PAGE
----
Senior Adviser Susan Rice outlines Obama’s “21st century approach” to foreign policy
PAUL JAY, SENIOR EDITOR, TRNN: What differentiates Senator Obama’s foreign policy from Senator Clinton?
SUSAN RICE, FOREIGN POLICY ADVISER FOR SEN. BARACK OBAMA: Well, they differ on a number of the issues of the day, and I’ll come back to that. Obviously, they differed on Iraq and whether it was wise to go to war there. They’ve differed on Iran, whether we ought to negotiate directly and unconditionally with our adversaries. They’ve differed on Pakistan, Senator Obama saying early on that we shouldn’t put all of our eggs in Musharraf’s basket and we should back the pro-democracy movement and recognize that our interests in Pakistan are wider than any one man. What Bush did was to say, look, Musharraf’s our friend; he’s our ally, without him we’re screwed.
JAY: So would the senator have stopped aid [crosstalk]
RICE: He came out the day of the state of emergency and issued a very strong condemnation; the next day, worked in the Senate for efforts to suspend aid to Pakistan, our non-counterterrorism military aid and our balance of payment support, so essentially all of our non-counterterrorism and non-humanitarian or educational assistance, until the government of Pakistan had taken the necessary steps to free political prisoners, free the press again, let the activists out of jail, restore the courts, etcetera, all the steps that need to be taken.
JAY: He would make a condition of aid restoration of the Supreme Court and the justices that had been removed [crosstalk]
RICE: And all of the other steps that need to be taken. Of course, Musharraf finally took off his uniform, but that was only one piece of the puzzle. Having now free and fair elections that genuinely allow people to compete without impediment is a critical step in this process. He wants all of the steps that need to be taken. We still don’t have a free press. We still don’t have political prisoners released. We don’t know what kind of investigation we’re going to have into the Bhutto assassination. It’s a good thing Scotland Yard’s involved, but we have a long way to go. So all of these things need to come together. The judiciary, being one of those components, is important. But I want to talk about the broader worldview, because there’s a significant difference there too between Senator Obama and Senator Clinton. Senator Obama is looking forward, and he has a 21st century conception of the nature of the security challenges we face. He recognizes that one of the consequences of globalization is that we live in a world where transnational security threats can arise from any part of the globe and rapidly spread to any other part of the globe. So whether we’re talking about terrorists, weapons of mass destruction, disease, environmental degradation, and climate change, these effects are now communal, in a sense, because we can’t isolate them in any part of the globe. So he has talked in terms of recognizing that we have a common security, that the security of Americans is inextricably linked to the security and wellbeing of people in other parts of the world, and we share a common humanity. So a common security and a common humanity. The common humanity means that we’re all people of equal worth, and if we act on the basis of understanding and embracing that common humanity, dealing with issues of conflict, of insecurity, of poverty, of underdevelopment, of disease in parts of the world that we have long ignored, we’re not doing that only out of a moral and humanitarian concern, as important as that may be, but also out of a recognition that by doing so we’ll enhance our own national security. That’s a very different insight than you typically hear from most of our politicians, and it’s not a retrospective insight, which I think is the foundation of where Senator Clinton’s coming from. She talks about restoring American power, getting back to where we were at the end of 2000, when President Bush came in.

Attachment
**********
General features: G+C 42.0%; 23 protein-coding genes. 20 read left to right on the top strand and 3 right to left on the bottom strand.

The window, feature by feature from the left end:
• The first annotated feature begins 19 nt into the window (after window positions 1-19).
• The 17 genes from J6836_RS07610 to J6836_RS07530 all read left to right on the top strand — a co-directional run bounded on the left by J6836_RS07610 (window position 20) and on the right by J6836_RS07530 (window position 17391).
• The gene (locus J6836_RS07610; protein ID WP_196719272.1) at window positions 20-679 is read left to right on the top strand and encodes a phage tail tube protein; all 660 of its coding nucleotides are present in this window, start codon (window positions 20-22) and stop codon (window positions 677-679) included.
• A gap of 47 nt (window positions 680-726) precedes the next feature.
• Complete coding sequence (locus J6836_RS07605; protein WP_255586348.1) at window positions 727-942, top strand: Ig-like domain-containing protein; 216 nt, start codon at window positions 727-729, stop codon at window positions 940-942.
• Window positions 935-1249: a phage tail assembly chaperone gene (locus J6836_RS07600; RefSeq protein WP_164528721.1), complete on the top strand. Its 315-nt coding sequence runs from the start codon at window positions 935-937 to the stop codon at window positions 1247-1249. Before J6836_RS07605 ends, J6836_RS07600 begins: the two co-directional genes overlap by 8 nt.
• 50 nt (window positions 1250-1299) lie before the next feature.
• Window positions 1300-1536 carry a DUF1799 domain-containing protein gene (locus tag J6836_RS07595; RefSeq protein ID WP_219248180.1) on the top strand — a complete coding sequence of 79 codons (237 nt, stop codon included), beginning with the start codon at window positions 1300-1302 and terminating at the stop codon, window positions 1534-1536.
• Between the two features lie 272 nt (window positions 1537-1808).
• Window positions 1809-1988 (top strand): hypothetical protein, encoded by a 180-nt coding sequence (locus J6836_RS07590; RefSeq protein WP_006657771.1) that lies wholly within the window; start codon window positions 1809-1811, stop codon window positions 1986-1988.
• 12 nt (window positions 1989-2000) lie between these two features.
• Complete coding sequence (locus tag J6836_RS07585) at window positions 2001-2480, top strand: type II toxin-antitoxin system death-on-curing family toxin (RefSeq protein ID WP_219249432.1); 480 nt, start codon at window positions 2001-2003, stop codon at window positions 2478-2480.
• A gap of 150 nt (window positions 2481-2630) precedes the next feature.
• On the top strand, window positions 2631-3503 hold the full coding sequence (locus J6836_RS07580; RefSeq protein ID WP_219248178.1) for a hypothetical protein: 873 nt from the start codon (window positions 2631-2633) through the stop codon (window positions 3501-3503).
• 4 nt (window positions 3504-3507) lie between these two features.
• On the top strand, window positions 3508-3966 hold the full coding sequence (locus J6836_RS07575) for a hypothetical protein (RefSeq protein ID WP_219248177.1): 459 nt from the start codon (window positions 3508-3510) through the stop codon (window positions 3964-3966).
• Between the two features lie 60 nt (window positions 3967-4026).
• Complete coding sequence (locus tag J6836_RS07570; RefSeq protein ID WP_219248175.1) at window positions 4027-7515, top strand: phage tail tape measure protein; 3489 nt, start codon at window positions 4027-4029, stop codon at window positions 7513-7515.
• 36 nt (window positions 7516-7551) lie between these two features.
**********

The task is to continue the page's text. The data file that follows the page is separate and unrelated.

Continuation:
JAY: But this sounds to me, frankly, like comparing generalizations. So I’ll give you one specific. In terms of withdrawal from Iraq, is it — close all American bases and a complete withdrawal?
RICE: He has said no permanent American bases. Senator Obama has been very clear about that. He’s talked about withdrawing all of our combat brigades at the pace of one to two a month, so that within sixteen months US combat brigades are out. He would leave behind a very modest residual to protect our civilians, our embassy, and to conduct targeted counterterrorism operations. Senator Clinton’s been very ambiguous about whether to maintain permanent bases. She said that we would keep forces in Iraq with a mission of checking and countering Iran, as well as going after other terrorist organizations beyond al-Qaeda in the region. That’s a very expansive view of a residual mission. She hasn’t specified her time line for withdrawal. It was only in December, when finally she said that, yes, she thought that one to two brigades withdrawn a month is a pace that is reasonable. But we don’t know, really, what her plan is. Senator Clinton has also not put forward a comprehensive counterterrorism strategy. She paints herself as a candidate who’s best able to govern on day one and protect American interests. But on the critical issue of the day we don’t know what she thinks and how she’d approach it.